THOMAS W. ROGERS vs STATE OF FLORIDA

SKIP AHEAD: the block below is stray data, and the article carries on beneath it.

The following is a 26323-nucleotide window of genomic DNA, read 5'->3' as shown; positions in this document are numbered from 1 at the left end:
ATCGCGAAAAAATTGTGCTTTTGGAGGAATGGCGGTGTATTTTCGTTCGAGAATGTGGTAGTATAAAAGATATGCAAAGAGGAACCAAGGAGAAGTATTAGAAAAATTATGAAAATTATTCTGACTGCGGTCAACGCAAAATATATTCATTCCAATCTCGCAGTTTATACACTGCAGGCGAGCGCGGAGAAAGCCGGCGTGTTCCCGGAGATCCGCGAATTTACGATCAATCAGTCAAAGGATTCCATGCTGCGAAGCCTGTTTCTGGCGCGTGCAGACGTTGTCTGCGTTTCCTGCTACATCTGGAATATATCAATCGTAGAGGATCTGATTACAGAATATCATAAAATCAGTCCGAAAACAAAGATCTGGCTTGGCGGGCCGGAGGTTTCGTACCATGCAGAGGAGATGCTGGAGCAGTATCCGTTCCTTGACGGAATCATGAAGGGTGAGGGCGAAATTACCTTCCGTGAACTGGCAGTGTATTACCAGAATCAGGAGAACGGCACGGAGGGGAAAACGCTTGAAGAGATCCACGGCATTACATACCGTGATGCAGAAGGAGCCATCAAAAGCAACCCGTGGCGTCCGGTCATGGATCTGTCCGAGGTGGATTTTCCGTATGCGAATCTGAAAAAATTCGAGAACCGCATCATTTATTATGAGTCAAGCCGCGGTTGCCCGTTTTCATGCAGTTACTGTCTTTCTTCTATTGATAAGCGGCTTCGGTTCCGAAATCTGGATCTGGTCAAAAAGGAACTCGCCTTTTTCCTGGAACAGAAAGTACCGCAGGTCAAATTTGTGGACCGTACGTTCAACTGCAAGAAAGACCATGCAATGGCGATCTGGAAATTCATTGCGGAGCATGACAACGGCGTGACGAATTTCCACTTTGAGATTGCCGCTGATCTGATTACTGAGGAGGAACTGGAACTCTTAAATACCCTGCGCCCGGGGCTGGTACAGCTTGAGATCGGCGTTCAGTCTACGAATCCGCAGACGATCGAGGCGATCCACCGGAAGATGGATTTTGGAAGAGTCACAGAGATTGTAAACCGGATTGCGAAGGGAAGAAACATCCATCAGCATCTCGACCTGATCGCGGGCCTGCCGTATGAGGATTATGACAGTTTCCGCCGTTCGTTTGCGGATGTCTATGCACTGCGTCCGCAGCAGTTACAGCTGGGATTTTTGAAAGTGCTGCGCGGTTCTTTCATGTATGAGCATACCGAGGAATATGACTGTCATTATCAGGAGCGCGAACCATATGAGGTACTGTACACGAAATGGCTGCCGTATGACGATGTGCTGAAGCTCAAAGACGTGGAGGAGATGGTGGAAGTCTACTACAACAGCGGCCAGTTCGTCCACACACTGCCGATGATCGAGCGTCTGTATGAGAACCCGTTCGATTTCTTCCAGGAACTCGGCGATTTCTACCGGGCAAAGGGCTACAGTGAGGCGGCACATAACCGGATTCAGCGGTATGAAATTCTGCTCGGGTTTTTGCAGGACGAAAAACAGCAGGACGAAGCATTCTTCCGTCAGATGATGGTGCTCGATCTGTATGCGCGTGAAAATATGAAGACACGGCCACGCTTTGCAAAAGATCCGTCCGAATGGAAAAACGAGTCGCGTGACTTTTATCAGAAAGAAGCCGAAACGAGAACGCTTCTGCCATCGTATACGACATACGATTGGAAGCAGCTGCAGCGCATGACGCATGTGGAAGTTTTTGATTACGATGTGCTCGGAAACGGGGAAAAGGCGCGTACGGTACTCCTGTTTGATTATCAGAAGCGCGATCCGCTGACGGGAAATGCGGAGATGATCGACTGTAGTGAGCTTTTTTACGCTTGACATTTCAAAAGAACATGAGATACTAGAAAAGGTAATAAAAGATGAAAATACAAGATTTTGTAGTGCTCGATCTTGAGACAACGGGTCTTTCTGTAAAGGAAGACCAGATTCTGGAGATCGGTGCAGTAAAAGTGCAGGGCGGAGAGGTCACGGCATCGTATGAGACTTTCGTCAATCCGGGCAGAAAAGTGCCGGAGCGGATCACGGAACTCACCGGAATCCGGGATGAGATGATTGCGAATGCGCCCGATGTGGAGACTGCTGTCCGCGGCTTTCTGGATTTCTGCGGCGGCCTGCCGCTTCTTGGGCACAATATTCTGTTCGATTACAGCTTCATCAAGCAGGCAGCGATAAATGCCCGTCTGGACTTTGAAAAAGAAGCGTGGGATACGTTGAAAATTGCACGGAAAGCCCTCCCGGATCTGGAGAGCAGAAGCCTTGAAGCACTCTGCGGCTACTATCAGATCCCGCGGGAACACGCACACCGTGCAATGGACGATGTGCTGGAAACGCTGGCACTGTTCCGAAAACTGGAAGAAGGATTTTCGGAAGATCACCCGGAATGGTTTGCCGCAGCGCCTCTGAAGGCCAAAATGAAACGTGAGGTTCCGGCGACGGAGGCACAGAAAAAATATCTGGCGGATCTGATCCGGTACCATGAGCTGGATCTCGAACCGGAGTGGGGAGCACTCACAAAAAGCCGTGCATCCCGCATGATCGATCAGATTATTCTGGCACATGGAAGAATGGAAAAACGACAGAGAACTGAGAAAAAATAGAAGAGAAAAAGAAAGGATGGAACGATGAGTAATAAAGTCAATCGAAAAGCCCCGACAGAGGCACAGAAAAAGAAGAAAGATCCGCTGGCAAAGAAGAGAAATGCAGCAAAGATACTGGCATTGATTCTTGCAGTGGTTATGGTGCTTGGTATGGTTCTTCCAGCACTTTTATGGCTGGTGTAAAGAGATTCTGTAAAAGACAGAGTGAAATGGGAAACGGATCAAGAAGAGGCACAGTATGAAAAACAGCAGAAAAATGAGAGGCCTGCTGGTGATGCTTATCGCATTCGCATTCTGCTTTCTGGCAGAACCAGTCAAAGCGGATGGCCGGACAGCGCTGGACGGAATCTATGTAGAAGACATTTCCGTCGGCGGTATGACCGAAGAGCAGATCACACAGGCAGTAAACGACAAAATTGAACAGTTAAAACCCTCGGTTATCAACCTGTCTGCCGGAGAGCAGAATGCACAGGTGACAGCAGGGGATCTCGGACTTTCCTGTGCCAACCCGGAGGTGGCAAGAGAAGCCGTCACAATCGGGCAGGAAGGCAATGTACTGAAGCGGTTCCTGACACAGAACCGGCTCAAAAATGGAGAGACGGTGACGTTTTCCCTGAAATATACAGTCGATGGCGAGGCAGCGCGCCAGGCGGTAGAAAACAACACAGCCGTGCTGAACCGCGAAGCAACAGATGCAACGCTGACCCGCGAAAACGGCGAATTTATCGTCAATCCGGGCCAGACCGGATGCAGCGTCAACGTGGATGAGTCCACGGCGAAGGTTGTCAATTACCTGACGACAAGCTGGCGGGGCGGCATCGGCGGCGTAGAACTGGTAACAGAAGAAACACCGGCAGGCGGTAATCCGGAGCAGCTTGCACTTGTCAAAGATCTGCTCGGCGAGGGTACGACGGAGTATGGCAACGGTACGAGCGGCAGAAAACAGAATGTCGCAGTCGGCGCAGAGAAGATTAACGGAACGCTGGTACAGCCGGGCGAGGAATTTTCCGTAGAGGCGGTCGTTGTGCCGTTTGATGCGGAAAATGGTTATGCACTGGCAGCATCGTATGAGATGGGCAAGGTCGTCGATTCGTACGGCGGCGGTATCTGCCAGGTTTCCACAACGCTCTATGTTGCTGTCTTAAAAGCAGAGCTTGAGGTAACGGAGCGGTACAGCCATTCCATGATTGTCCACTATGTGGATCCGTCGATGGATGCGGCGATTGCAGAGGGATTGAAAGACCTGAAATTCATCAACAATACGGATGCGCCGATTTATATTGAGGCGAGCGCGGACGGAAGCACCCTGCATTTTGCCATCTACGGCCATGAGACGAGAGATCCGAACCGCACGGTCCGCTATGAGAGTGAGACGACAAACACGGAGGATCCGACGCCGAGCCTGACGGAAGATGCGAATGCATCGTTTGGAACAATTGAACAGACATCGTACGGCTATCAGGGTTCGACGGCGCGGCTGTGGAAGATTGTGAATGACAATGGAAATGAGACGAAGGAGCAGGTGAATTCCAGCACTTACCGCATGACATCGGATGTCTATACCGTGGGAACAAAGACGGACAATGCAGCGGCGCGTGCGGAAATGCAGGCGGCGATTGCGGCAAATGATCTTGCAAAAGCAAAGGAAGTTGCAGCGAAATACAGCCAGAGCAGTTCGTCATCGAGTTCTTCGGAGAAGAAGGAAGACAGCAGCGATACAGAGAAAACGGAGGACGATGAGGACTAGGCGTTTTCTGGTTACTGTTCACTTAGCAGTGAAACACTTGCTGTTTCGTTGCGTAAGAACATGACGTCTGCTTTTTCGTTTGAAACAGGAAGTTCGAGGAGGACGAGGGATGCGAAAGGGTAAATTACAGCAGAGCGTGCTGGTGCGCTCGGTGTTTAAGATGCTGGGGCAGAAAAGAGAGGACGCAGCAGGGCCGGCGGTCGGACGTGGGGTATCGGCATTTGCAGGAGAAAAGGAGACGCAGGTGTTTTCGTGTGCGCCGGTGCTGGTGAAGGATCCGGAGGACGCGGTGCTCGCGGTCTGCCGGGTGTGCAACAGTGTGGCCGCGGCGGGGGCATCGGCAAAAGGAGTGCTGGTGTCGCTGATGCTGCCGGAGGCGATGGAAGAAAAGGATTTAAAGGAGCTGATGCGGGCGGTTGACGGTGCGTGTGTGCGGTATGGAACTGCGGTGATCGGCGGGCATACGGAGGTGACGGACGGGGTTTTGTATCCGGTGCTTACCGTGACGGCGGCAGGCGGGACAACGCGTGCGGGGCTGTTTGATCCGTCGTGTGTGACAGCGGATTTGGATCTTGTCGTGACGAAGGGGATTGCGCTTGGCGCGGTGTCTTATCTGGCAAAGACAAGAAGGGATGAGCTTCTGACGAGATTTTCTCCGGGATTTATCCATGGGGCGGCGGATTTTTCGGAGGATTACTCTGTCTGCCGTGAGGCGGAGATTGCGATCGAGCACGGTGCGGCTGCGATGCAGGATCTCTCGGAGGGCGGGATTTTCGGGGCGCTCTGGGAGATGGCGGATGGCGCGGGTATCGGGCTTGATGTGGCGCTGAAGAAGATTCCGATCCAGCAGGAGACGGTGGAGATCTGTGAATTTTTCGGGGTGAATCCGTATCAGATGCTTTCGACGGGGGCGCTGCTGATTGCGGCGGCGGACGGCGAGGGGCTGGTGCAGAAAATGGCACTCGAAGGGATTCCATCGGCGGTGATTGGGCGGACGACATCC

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DISTRICT COURT OF APPEAL OF FLORIDA SECOND DISTRICT THOMAS W. ROGERS, Appellant, v. STATE OF FLORIDA, Appellee. No. 2D19-2714 December 22, 2021 Appeal from the Circuit Court for Manatee County; Edward Nicholas, Judge. Howard L. Dimmig, II, Public Defender, and Daniel Muller, Assistant Public Defender, Bartow, for Appellant. Ashley Moody, Attorney General, Tallahassee, and Johnny T. Salgado, Assistant Attorney General, Tampa, for Appellee. VILLANTI, Judge. Thomas W. Rogers appeals from his judgment and sentences following his conviction in a jury trial of the offenses of misdemeanor assault and felony battery. The sole issue raised in this appeal is whether the trial court erred by denying Rogers' fourth motion to correct sentencing error, which he filed pursuant to Florida Rule of Criminal Procedure 3.800(b)(2) while this appeal was pending. We affirm. When Rogers was originally sentenced in 2018, the trial court granted credit for the time Rogers was in jail before he was sentenced; however, Rogers was in jail for forty additional days from the date he was sentenced until he was transported to prison. Rogers does not dispute that the Department of Corrections (DOC) is responsible for granting jail time credit when there is a delay between sentencing and transport from jail to prison, see Valdespino v. State, 209 So. 3d 64, 66 (Fla. 3d DCA 2016); however, he asserts that pursuant to section 921.161(1), Florida Statutes (2020),1 the trial court was required to grant him forty additional Section 921.161(1) provides, "A sentence of imprisonment shall not begin to run before the date it is imposed, but the court imposing a sentence shall allow a defendant credit for all of the time she or he spent in the county jail before sentence. The credit must be for a specified period of time and shall be provided for in the sentence." 1 2 days of credit in addition to the time he spent in jail awaiting resentencing because the original forty days he spent in jail awaiting transport are now, in effect, presentence jail time as a result of his de novo resentencing. We disagree. In doing so, we adopt the trial court's rationale: "The nature of the credit for time spent in jail awaiting transport to the DOC after initial sentencing does not change its character upon subsequent resentencing." Cf. Barnishin v. State, 927 So. 2d 68, 71 (Fla. 1st DCA 2006) ("Time spent in jail before sentencing initially occurs differs from time served as part of (or already credited against) a sentence."). Accordingly, we affirm. Our affirmance is without prejudice to any right Rogers might have to pursue any administrative remedies he may have with the DOC if the DOC has not properly calculated his time served. See Valdespino, 209 So. 3d at 66 ("If the defendant has not received post-sentencing credit, he may submit his request for this additional time to the DOC. If he is unsuccessful in obtaining the requested relief from the DOC, and he exhausts his administrative remedies, he may then seek mandamus relief." (citing Leiffer v. State, 867 So. 2d 538, 538 n.1 (Fla. 5th DCA 2004))). 3 Affirmed. KELLY and SLEET, JJ., Concur. Opinion subject to revision prior to official publication. 4